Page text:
As you pull off Silver Spring Drive onto 64th Street, you may not think twice about the large building in the quiet neighborhood but once you walk through those front doors, you are greeted by smiling faces and a vibrant chandelier made by the kids that are part of the Silver Spring Neighborhood Center (SSNC). The community center is a nonprofit organization that services the people in the neighborhood through programs relating to health & wellness, education, and employment. At the heart of this organization are the people that work tirelessly to ensure these community members thrive in their city. “Whenever you are doing social service work, it is so critical. You go through a lot internally. It’s no easy job,” says Devin Hudson, the Development Director at the SSNC. The work they do at the neighborhood center opens so many doors for the individuals that take part in the programs.
The Silver Spring Neighborhood Center started in 1958 as a settlement house servicing the Westlawn neighborhood. The center was a resource for new residents to turn to as they started their lives in Milwaukee. Throughout SSNC's history, their partners have helped shape who they are and who they impact. So in 1986, the center partnered with the UWM College of Nursing, which allowed them to implement programs like health care services for people that are under-insured, classes to teach teens about choosing healthy foods, collaboration with the Childhood Development Center and the list goes on. At the core of these programs is the director Jean Bell-Calvin, who has been with the UW-Milwaukee Silver Spring Community Nursing Center since the start. “It’s a blessing to do the work that we do,” says Jean, “It’s about resources. It’s about how you advocate for resources in the community and it’s a challenge.” The lives Jean has touched in the community is hard to put into words, much less fit into a blog post.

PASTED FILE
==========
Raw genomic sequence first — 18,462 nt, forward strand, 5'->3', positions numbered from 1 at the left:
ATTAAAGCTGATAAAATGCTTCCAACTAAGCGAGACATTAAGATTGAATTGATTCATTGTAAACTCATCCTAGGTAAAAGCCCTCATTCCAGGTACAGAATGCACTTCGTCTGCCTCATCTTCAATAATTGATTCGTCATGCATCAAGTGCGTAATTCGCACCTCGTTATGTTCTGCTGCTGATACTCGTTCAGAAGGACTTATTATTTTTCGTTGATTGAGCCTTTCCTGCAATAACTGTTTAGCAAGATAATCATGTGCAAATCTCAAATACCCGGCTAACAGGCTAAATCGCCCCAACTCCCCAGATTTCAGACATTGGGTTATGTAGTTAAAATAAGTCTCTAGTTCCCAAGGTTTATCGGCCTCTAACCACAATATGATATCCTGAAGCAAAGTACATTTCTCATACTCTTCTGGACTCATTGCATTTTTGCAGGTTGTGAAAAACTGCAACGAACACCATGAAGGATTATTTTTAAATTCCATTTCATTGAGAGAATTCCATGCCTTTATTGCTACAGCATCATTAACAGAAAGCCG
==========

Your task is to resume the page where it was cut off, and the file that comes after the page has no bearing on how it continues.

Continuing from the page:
The next major partnership happened in the early 2000s when SSNC joined with Browning Elementary School, part of Milwaukee Public Schools (MPS). The two started their cooperative because MPS was focused on bringing neighborhood schools back to the city. A neighborhood of support is what binds these organizations together.
The core of the SSNC's programs have always been youth oriented, but they also have a number of programs for adults such as their GED program and the Transform Milwaukee Program which opens job possibilities for those with a criminal background or a child support order.
For those in the area needing guidance or a way to start over, the Silver Spring Neighborhood Center stands as a center for hope. The SSNC has quality employees that can work with you to make the program successful. As soon as you step onto the campus, you are confronted with encouragement and place of comfort away from the challenges of everyday life. The SSNC's impact on Milwaukee is overwhelming. Learn more about what they are accomplishing on their website: www.ssnc-milw.org